When filing a trademark application, you must identify the classes of the goods and/or services you intend to use your trademark on. The selection of goods/ services for your trademark is called the trademark specification. The trademark specification defines the scope of protection for your trademark.
For example, if you register your trademark in respect of clothing/ apparel, someone else may still be able to use the trademark in connection with other goods/ services, that are not related to your clothing products.
This article will outline how the system of classification for goods and services operates and what to consider when choosing the classes for your trademark application.
What is the Nice Classification?
The international Nice Classification is an international classification of goods and services under which trademarks can be registered. The system is recognised in many countries including Australia, the United States, Canada, China, New Zealand, the United Kingdom, and the European Union. This single classification system streamlines the process of registering international trademarks, as the goods and services to which a particular mark applies will be classified the same in all countries adopting the Nice Classification.
Under the Nice Classification, there are currently 45 trademark classes to choose from in which your trademark can be protected. Classes 1-34 are for goods and 35-45 are for services. The heading of each class identifies the type of goods or services covered in that particular class.
Why it’s so important to choose the correct Classes
A clear and accurate description of the goods and/or services you claim is crucial to your trademark application as it determines the scope of any resulting trademark registration. Trademark registration only provides you with exclusive rights to use your trademark in connection with the goods or services identified in your application.
If your trademark is registered in a class that does not actually match your business, this may leave you without the protection you seek and incur unnecessary costs, given that the cost of your trademark application depends on how many classes you designate in your trademark application. It also leaves your trademark vulnerable to cancellation for non-use, meaning that you may be unable to enforce your rights for all the goods and/or services you claim if you do not actually use the mark in relation to those goods and/or services.
Additionally, if you make a mistake, you cannot expand the list of goods or services once you file your application. You will need to submit a new trademark application if you seek trademark protection in additional classes.
How do I choose the Classes for my trademark?
When choosing trademark classes for your trademark registration, it is important to select categories that are sufficiently broad to encompass any future expansion of your business yet are still specific enough to allow you to enforce your trademark.
The first step is to identify whether your trademark applies to a good, which is a physical item that customers purchase from you, or a service, which is an activity you perform for customers. In some cases, your trademark may apply to both.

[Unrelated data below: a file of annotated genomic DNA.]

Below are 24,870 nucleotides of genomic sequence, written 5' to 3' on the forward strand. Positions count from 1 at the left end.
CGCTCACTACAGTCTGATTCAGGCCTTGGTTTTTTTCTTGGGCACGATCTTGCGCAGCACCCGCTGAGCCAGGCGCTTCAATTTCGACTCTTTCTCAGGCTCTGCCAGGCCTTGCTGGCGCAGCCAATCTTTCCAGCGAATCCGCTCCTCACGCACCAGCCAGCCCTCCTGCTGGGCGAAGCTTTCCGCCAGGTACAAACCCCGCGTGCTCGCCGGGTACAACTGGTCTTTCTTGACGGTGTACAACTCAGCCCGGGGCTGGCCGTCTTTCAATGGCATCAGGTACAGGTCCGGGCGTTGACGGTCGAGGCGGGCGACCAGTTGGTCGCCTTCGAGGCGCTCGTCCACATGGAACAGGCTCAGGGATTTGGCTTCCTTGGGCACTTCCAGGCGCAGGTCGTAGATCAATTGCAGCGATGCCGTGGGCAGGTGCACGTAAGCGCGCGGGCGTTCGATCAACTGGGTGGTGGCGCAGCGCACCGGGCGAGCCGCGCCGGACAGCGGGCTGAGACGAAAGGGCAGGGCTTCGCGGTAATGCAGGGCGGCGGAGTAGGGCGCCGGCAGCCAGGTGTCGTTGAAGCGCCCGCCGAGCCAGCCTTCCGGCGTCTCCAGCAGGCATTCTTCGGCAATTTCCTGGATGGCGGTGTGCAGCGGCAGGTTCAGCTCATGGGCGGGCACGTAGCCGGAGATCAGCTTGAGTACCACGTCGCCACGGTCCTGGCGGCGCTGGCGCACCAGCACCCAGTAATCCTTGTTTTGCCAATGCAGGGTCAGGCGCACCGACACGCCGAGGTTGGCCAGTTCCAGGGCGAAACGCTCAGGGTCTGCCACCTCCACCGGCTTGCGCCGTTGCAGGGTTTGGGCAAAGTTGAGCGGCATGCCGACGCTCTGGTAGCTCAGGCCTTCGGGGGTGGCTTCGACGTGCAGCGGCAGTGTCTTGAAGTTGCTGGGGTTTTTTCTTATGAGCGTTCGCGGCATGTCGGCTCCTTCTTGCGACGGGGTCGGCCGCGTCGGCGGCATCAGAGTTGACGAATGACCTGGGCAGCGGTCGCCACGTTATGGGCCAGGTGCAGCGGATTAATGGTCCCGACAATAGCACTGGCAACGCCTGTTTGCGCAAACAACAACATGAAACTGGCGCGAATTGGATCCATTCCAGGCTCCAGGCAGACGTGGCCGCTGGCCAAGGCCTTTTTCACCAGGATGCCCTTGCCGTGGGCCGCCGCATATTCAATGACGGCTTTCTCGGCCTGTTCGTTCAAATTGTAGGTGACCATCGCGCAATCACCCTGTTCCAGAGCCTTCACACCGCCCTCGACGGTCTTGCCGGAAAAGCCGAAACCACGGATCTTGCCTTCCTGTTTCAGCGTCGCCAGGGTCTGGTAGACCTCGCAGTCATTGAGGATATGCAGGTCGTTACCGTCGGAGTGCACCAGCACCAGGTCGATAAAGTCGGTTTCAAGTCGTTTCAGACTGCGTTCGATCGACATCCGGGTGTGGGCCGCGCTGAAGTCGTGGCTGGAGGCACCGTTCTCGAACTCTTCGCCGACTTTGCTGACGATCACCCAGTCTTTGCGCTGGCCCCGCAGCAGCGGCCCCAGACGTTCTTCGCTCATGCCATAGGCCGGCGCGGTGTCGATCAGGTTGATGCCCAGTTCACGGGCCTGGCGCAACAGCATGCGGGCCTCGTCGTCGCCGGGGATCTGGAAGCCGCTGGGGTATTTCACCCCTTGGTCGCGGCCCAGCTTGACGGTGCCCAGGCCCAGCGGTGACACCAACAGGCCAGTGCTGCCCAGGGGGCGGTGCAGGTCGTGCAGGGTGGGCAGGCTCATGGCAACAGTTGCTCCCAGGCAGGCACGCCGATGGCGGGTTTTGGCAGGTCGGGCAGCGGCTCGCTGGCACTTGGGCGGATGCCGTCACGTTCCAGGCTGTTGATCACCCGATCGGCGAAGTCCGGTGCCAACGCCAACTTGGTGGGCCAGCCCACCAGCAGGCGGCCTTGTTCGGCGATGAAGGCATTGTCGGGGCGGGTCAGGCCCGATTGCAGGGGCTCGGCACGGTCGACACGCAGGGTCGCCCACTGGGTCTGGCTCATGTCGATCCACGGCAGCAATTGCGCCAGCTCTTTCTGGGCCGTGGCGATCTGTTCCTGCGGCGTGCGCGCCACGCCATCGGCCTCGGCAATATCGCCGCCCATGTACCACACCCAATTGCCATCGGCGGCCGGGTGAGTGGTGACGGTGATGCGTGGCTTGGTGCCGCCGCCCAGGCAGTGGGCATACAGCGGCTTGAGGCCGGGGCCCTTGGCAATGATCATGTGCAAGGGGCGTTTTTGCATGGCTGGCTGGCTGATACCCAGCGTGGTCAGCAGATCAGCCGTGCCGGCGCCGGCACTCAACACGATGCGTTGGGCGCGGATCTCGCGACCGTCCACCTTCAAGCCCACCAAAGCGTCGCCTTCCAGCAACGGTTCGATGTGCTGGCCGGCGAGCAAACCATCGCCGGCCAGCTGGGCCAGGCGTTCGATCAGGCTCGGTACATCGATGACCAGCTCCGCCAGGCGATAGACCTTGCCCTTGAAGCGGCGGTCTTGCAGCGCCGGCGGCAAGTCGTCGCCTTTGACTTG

You must then consider which classes of goods and/or services are relevant. Questions that you might ask include:
- What is the output at the end of your business process i.e. which goods and/or services does your business earn its income from?
- What is the particular nature of your business?
- What goods and/or services would your customers or clients know you for?
- What goods and/or services does your business currently provide?
- What goods and/or services does your business intend to offer in the future?
Note that your trademark is not protected for the whole class you select. When filing your trademark application, you must specify the particular goods and services you want to promote when using your trademark. Trademark protection will only be granted in relation to these specified goods and services.
Common mistakes when selecting trademark Classes
Common mistakes when selecting trademark classes include:
- claiming trademark classes for ‘advertising’ or internal business functions such as ‘business administration’ or ‘recruitment’ – your focus should be on what you provide to your ultimate customers, not the activities internally conducted in the course of your business;
- claiming ‘retail services’ where you only manufacture goods – ‘retail services’ is only relevant where you offer various goods for purchase to customers and is unlikely to apply where you do not retail goods produced by others;
- claiming trademark classes for goods or services which you do not sell – for example, if your trademark is displayed on various kinds of merchandise, trademark protection is not required if the goods are simply used to promote your business and are not available for sale;
- failing to claim trademark classes relating to the ‘provision of information’ where this is a service that your business provides.
A useful starting point is IP Australia’s trade marks classification search, which sets out the list of available goods and services classes. You can enter your business’ goods or services into the database and it will identify which classes they may fall into. Some words may appear multiple times under different classes, in which case it will be important to look at the class headings to identify which class will be the most appropriate for your business.
Selecting the relevant classes of goods and/or services when filing to register your trademark is a crucial yet complex and often confusing step that can have significant implications for the protection of your brand. A qualified trademark professional can help guide you through the process to ensure your trademark is successfully registered.
If you would like assistance with filing an application for your trademark, please do not hesitate to contact us.